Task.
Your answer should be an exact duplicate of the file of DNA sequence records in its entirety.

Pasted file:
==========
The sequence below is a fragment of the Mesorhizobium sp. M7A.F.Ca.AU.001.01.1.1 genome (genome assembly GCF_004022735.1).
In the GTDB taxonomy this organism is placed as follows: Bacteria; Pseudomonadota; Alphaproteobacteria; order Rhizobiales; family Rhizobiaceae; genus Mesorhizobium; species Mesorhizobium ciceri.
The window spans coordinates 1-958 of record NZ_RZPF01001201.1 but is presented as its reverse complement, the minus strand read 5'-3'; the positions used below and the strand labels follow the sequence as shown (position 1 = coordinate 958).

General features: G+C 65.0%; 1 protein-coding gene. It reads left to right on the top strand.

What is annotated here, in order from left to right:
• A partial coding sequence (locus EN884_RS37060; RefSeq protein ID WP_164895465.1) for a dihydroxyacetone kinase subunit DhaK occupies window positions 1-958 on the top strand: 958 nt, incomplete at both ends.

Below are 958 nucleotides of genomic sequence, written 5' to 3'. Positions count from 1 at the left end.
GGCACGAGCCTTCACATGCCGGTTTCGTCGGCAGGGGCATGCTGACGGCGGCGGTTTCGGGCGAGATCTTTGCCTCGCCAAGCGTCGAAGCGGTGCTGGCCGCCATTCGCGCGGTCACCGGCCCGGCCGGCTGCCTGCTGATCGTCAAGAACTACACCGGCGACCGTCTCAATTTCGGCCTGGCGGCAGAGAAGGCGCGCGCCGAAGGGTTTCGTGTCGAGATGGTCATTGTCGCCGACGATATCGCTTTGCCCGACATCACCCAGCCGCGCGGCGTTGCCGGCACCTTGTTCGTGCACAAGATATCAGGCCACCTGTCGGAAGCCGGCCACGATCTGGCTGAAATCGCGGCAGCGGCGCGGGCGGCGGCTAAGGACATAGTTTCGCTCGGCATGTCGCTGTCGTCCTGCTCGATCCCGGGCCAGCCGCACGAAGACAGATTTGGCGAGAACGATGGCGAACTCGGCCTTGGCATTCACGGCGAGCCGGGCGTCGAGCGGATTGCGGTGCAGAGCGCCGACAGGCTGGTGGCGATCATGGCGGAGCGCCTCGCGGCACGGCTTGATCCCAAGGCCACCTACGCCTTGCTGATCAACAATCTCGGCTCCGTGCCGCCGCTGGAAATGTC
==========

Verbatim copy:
The sequence below is a fragment of the Mesorhizobium sp. M7A.F.Ca.AU.001.01.1.1 genome (genome assembly GCF_004022735.1).
In the GTDB taxonomy this organism is placed as follows: Bacteria; Pseudomonadota; Alphaproteobacteria; order Rhizobiales; family Rhizobiaceae; genus Mesorhizobium; species Mesorhizobium ciceri.
The window spans coordinates 1-958 of record NZ_RZPF01001201.1 but is presented as its reverse complement, the minus strand read 5'-3'; the positions used below and the strand labels follow the sequence as shown (position 1 = coordinate 958).

General features: G+C 65.0%; 1 protein-coding gene. It reads left to right on the top strand.

What is annotated here, in order from left to right:
• A partial coding sequence (locus EN884_RS37060; RefSeq protein ID WP_164895465.1) for a dihydroxyacetone kinase subunit DhaK occupies window positions 1-958 on the top strand: 958 nt, incomplete at both ends.

Below are 958 nucleotides of genomic sequence, written 5' to 3'. Positions count from 1 at the left end.
GGCACGAGCCTTCACATGCCGGTTTCGTCGGCAGGGGCATGCTGACGGCGGCGGTTTCGGGCGAGATCTTTGCCTCGCCAAGCGTCGAAGCGGTGCTGGCCGCCATTCGCGCGGTCACCGGCCCGGCCGGCTGCCTGCTGATCGTCAAGAACTACACCGGCGACCGTCTCAATTTCGGCCTGGCGGCAGAGAAGGCGCGCGCCGAAGGGTTTCGTGTCGAGATGGTCATTGTCGCCGACGATATCGCTTTGCCCGACATCACCCAGCCGCGCGGCGTTGCCGGCACCTTGTTCGTGCACAAGATATCAGGCCACCTGTCGGAAGCCGGCCACGATCTGGCTGAAATCGCGGCAGCGGCGCGGGCGGCGGCTAAGGACATAGTTTCGCTCGGCATGTCGCTGTCGTCCTGCTCGATCCCGGGCCAGCCGCACGAAGACAGATTTGGCGAGAACGATGGCGAACTCGGCCTTGGCATTCACGGCGAGCCGGGCGTCGAGCGGATTGCGGTGCAGAGCGCCGACAGGCTGGTGGCGATCATGGCGGAGCGCCTCGCGGCACGGCTTGATCCCAAGGCCACCTACGCCTTGCTGATCAACAATCTCGGCTCCGTGCCGCCGCTGGAAATGTC